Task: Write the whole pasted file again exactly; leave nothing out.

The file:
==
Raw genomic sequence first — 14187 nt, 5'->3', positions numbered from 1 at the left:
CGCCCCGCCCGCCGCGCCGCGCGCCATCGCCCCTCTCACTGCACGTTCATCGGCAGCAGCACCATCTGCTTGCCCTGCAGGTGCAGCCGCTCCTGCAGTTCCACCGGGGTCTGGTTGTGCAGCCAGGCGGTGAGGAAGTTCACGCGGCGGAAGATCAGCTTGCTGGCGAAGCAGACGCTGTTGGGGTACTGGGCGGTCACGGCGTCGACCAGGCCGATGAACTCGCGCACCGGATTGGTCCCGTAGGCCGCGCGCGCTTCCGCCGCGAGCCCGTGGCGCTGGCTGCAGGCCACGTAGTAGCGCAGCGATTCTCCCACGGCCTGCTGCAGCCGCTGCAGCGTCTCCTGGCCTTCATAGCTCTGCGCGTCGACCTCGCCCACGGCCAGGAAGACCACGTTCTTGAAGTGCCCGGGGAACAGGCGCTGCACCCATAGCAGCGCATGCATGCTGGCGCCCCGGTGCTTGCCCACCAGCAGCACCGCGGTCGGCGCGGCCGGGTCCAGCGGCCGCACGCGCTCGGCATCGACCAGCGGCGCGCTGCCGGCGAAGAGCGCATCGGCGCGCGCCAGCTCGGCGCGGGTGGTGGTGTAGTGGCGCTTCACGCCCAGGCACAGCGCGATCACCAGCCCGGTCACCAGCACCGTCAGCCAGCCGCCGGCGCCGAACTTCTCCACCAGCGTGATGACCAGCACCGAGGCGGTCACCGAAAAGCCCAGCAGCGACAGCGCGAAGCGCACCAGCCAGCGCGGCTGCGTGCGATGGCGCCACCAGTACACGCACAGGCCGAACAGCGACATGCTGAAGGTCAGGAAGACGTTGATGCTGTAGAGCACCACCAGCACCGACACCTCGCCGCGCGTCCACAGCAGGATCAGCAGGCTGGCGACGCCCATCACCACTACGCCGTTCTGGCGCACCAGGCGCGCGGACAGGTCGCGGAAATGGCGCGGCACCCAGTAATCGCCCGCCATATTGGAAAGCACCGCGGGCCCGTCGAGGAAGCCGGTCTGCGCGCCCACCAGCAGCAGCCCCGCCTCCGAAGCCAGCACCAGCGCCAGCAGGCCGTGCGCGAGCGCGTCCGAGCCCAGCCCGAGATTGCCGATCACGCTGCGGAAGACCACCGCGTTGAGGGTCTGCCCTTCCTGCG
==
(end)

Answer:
Raw genomic sequence first — 14187 nt, 5'->3', positions numbered from 1 at the left:
CGCCCCGCCCGCCGCGCCGCGCGCCATCGCCCCTCTCACTGCACGTTCATCGGCAGCAGCACCATCTGCTTGCCCTGCAGGTGCAGCCGCTCCTGCAGTTCCACCGGGGTCTGGTTGTGCAGCCAGGCGGTGAGGAAGTTCACGCGGCGGAAGATCAGCTTGCTGGCGAAGCAGACGCTGTTGGGGTACTGGGCGGTCACGGCGTCGACCAGGCCGATGAACTCGCGCACCGGATTGGTCCCGTAGGCCGCGCGCGCTTCCGCCGCGAGCCCGTGGCGCTGGCTGCAGGCCACGTAGTAGCGCAGCGATTCTCCCACGGCCTGCTGCAGCCGCTGCAGCGTCTCCTGGCCTTCATAGCTCTGCGCGTCGACCTCGCCCACGGCCAGGAAGACCACGTTCTTGAAGTGCCCGGGGAACAGGCGCTGCACCCATAGCAGCGCATGCATGCTGGCGCCCCGGTGCTTGCCCACCAGCAGCACCGCGGTCGGCGCGGCCGGGTCCAGCGGCCGCACGCGCTCGGCATCGACCAGCGGCGCGCTGCCGGCGAAGAGCGCATCGGCGCGCGCCAGCTCGGCGCGGGTGGTGGTGTAGTGGCGCTTCACGCCCAGGCACAGCGCGATCACCAGCCCGGTCACCAGCACCGTCAGCCAGCCGCCGGCGCCGAACTTCTCCACCAGCGTGATGACCAGCACCGAGGCGGTCACCGAAAAGCCCAGCAGCGACAGCGCGAAGCGCACCAGCCAGCGCGGCTGCGTGCGATGGCGCCACCAGTACACGCACAGGCCGAACAGCGACATGCTGAAGGTCAGGAAGACGTTGATGCTGTAGAGCACCACCAGCACCGACACCTCGCCGCGCGTCCACAGCAGGATCAGCAGGCTGGCGACGCCCATCACCACTACGCCGTTCTGGCGCACCAGGCGCGCGGACAGGTCGCGGAAATGGCGCGGCACCCAGTAATCGCCCGCCATATTGGAAAGCACCGCGGGCCCGTCGAGGAAGCCGGTCTGCGCGCCCACCAGCAGCAGCCCCGCCTCCGAAGCCAGCACCAGCGCCAGCAGGCCGTGCGCGAGCGCGTCCGAGCCCAGCCCGAGATTGCCGATCACGCTGCGGAAGACCACCGCGTTGAGGGTCTGCCCTTCCTGCG